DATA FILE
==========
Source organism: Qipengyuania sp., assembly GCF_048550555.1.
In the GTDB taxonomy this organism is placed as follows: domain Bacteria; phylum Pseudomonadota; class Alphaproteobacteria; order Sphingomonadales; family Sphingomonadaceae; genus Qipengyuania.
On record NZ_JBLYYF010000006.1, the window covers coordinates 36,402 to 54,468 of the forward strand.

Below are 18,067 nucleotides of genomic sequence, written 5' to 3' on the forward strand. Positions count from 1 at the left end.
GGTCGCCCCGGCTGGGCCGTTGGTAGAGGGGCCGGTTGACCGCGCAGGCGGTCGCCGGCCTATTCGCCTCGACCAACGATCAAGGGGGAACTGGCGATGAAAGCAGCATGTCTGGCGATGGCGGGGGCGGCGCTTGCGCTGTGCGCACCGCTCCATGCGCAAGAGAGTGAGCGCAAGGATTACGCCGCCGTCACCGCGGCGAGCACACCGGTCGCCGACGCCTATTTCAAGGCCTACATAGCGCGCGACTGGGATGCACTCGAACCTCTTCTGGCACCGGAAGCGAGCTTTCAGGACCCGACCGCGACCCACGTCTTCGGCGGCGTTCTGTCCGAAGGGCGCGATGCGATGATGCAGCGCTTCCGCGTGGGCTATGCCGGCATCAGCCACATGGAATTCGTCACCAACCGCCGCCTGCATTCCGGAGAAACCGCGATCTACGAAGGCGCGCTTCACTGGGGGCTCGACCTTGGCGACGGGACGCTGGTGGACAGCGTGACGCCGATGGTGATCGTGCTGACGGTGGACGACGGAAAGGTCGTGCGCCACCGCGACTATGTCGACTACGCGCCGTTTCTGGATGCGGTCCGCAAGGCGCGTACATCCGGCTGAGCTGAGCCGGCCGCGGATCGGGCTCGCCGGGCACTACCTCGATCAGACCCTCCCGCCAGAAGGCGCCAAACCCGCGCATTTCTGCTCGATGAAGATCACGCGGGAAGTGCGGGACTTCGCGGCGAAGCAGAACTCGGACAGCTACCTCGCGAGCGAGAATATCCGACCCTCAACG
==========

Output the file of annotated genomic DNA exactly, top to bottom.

Source organism: Qipengyuania sp., assembly GCF_048550555.1.
In the GTDB taxonomy this organism is placed as follows: domain Bacteria; phylum Pseudomonadota; class Alphaproteobacteria; order Sphingomonadales; family Sphingomonadaceae; genus Qipengyuania.
On record NZ_JBLYYF010000006.1, the window covers coordinates 36,402 to 54,468 of the forward strand.

Below are 18,067 nucleotides of genomic sequence, written 5' to 3' on the forward strand. Positions count from 1 at the left end.
GGTCGCCCCGGCTGGGCCGTTGGTAGAGGGGCCGGTTGACCGCGCAGGCGGTCGCCGGCCTATTCGCCTCGACCAACGATCAAGGGGGAACTGGCGATGAAAGCAGCATGTCTGGCGATGGCGGGGGCGGCGCTTGCGCTGTGCGCACCGCTCCATGCGCAAGAGAGTGAGCGCAAGGATTACGCCGCCGTCACCGCGGCGAGCACACCGGTCGCCGACGCCTATTTCAAGGCCTACATAGCGCGCGACTGGGATGCACTCGAACCTCTTCTGGCACCGGAAGCGAGCTTTCAGGACCCGACCGCGACCCACGTCTTCGGCGGCGTTCTGTCCGAAGGGCGCGATGCGATGATGCAGCGCTTCCGCGTGGGCTATGCCGGCATCAGCCACATGGAATTCGTCACCAACCGCCGCCTGCATTCCGGAGAAACCGCGATCTACGAAGGCGCGCTTCACTGGGGGCTCGACCTTGGCGACGGGACGCTGGTGGACAGCGTGACGCCGATGGTGATCGTGCTGACGGTGGACGACGGAAAGGTCGTGCGCCACCGCGACTATGTCGACTACGCGCCGTTTCTGGATGCGGTCCGCAAGGCGCGTACATCCGGCTGAGCTGAGCCGGCCGCGGATCGGGCTCGCCGGGCACTACCTCGATCAGACCCTCCCGCCAGAAGGCGCCAAACCCGCGCATTTCTGCTCGATGAAGATCACGCGGGAAGTGCGGGACTTCGCGGCGAAGCAGAACTCGGACAGCTACCTCGCGAGCGAGAATATCCGACCCTCAACG